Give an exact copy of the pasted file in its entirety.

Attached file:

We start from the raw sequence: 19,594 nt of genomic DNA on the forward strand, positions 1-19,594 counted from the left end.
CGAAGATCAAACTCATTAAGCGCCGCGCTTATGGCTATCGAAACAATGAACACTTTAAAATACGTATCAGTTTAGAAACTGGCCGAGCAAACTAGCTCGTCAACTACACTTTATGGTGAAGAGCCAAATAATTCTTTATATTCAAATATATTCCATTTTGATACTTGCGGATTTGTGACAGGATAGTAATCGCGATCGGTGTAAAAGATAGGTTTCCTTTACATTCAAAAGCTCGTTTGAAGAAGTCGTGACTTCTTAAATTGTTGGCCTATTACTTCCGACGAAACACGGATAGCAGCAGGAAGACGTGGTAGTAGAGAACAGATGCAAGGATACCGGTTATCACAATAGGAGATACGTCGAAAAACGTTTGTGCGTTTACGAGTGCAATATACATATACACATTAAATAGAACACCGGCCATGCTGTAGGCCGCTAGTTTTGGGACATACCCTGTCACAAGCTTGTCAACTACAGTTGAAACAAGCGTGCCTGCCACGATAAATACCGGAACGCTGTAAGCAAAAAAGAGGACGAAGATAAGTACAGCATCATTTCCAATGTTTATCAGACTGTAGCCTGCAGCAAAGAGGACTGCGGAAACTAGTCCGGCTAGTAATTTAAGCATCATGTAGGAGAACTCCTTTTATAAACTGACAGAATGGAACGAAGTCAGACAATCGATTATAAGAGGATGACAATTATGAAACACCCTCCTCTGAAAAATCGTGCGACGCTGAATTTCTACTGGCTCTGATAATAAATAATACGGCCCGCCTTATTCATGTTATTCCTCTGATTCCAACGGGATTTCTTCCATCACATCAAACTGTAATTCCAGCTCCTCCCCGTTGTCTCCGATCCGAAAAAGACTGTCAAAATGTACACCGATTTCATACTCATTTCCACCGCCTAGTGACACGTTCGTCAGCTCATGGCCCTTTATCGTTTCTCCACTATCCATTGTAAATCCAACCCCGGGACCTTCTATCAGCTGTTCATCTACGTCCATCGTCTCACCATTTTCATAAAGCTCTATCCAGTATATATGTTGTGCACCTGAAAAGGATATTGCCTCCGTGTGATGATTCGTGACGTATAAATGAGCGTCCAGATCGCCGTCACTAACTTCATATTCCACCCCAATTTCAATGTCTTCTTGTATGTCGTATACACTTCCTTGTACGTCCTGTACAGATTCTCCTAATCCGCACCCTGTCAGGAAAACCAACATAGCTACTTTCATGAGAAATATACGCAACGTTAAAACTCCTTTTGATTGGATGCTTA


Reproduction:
We start from the raw sequence: 19,594 nt of genomic DNA on the forward strand, positions 1-19,594 counted from the left end.
CGAAGATCAAACTCATTAAGCGCCGCGCTTATGGCTATCGAAACAATGAACACTTTAAAATACGTATCAGTTTAGAAACTGGCCGAGCAAACTAGCTCGTCAACTACACTTTATGGTGAAGAGCCAAATAATTCTTTATATTCAAATATATTCCATTTTGATACTTGCGGATTTGTGACAGGATAGTAATCGCGATCGGTGTAAAAGATAGGTTTCCTTTACATTCAAAAGCTCGTTTGAAGAAGTCGTGACTTCTTAAATTGTTGGCCTATTACTTCCGACGAAACACGGATAGCAGCAGGAAGACGTGGTAGTAGAGAACAGATGCAAGGATACCGGTTATCACAATAGGAGATACGTCGAAAAACGTTTGTGCGTTTACGAGTGCAATATACATATACACATTAAATAGAACACCGGCCATGCTGTAGGCCGCTAGTTTTGGGACATACCCTGTCACAAGCTTGTCAACTACAGTTGAAACAAGCGTGCCTGCCACGATAAATACCGGAACGCTGTAAGCAAAAAAGAGGACGAAGATAAGTACAGCATCATTTCCAATGTTTATCAGACTGTAGCCTGCAGCAAAGAGGACTGCGGAAACTAGTCCGGCTAGTAATTTAAGCATCATGTAGGAGAACTCCTTTTATAAACTGACAGAATGGAACGAAGTCAGACAATCGATTATAAGAGGATGACAATTATGAAACACCCTCCTCTGAAAAATCGTGCGACGCTGAATTTCTACTGGCTCTGATAATAAATAATACGGCCCGCCTTATTCATGTTATTCCTCTGATTCCAACGGGATTTCTTCCATCACATCAAACTGTAATTCCAGCTCCTCCCCGTTGTCTCCGATCCGAAAAAGACTGTCAAAATGTACACCGATTTCATACTCATTTCCACCGCCTAGTGACACGTTCGTCAGCTCATGGCCCTTTATCGTTTCTCCACTATCCATTGTAAATCCAACCCCGGGACCTTCTATCAGCTGTTCATCTACGTCCATCGTCTCACCATTTTCATAAAGCTCTATCCAGTATATATGTTGTGCACCTGAAAAGGATATTGCCTCCGTGTGATGATTCGTGACGTATAAATGAGCGTCCAGATCGCCGTCACTAACTTCATATTCCACCCCAATTTCAATGTCTTCTTGTATGTCGTATACACTTCCTTGTACGTCCTGTACAGATTCTCCTAATCCGCACCCTGTCAGGAAAACCAACATAGCTACTTTCATGAGAAATATACGCAACGTTAAAACTCCTTTTGATTGGATGCTTA